Another manner in which Black Judaism has had great impact on society was in its initial emphasis on black beauty, black pride, and black solidarity. This expression of religious cultural black nationalism was the forerunner in belief and rhetoric of the various forms that have followed and has set a tone that was widely imitated during the Civil Rights era. The impact of Black Judaism and its relationship to Moorish‑Americans, Black Muslims, and Black Copts reveals the closeness the latter three groups have had with Black Judaism in belief, rhetoric, and style. The various forms of Black Islam are more well known than Black Judaism because of the larger scale of militancy they displayed and the consequent threat to the white community these forces brought attention to their actions. Their basic belief patterns and styles can be better understood historically if one understands that Black Islam did not appear from a vacuum but was based on models previously established by Black Jews.

Black Judaism should not be judged by the number of adherents that have been congregants over the years or their perceived militancy toward whites evident in early Black Islamic groups, but by its impact on the larger society. Based on that criteria, Black Judaism should be placed among important Afro‑American movements in history.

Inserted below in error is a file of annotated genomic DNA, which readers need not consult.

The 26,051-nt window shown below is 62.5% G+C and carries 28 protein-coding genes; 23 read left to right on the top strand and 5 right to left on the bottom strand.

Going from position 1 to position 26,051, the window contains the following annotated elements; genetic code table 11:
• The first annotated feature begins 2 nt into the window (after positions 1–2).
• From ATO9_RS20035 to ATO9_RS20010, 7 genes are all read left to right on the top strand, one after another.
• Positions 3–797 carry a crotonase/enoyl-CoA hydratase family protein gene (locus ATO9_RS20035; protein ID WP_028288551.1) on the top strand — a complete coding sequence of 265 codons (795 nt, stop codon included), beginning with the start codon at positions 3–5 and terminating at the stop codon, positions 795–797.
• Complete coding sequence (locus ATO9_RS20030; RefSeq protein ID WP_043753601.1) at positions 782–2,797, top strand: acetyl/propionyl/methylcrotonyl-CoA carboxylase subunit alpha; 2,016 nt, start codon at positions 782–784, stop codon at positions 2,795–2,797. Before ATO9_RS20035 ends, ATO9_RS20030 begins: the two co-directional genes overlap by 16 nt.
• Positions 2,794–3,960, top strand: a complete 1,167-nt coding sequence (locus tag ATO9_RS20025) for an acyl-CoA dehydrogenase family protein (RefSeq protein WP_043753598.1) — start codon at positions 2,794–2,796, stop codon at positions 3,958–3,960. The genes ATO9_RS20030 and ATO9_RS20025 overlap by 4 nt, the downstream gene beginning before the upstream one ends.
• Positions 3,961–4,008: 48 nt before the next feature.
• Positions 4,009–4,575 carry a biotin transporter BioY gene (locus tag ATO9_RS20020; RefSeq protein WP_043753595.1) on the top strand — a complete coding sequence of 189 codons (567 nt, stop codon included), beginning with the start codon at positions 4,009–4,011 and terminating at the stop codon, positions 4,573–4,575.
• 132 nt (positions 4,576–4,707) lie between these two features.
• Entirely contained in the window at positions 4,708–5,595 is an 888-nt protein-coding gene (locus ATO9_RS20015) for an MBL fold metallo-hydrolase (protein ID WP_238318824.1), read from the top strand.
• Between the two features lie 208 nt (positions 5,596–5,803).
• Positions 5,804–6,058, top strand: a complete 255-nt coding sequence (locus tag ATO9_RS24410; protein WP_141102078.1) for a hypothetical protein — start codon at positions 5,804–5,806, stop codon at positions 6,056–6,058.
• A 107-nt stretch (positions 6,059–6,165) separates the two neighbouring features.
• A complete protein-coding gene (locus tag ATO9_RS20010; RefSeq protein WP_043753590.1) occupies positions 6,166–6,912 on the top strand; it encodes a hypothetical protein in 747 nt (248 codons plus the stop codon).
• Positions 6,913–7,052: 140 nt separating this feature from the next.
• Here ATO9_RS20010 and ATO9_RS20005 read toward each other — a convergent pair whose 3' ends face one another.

What does the future hold for Black Judaism? Is it, as Ruth Landes said, "Rooted in confusion" and therefore doomed to failure? This will certainly not be the case for Hebrew Israelites in Israel, nor for the Rastafarians who have now spread their creed to all continents. Even in the United States there is a present tendency among the remaining Black Jewish congregations to closer ally themselves with one of those two groups. The Hebrew Israelites have developed a form of Black Judaism over the years that is as unique and distinct as that of Rastafarianism. As these two movements become more well known and widespread they will undoubtedly be the forms of Black Judaism to receive the most attention. "Orthodox" Black Judaism is barely recognizable today and is being maintained by by a devoted few.

At this time in history, Black Judaism, like other forms of black protest movements, have somewhat receded into the background. But if the studies on black nationalism have any degree of accuracy, then Black Judaism will flourish again.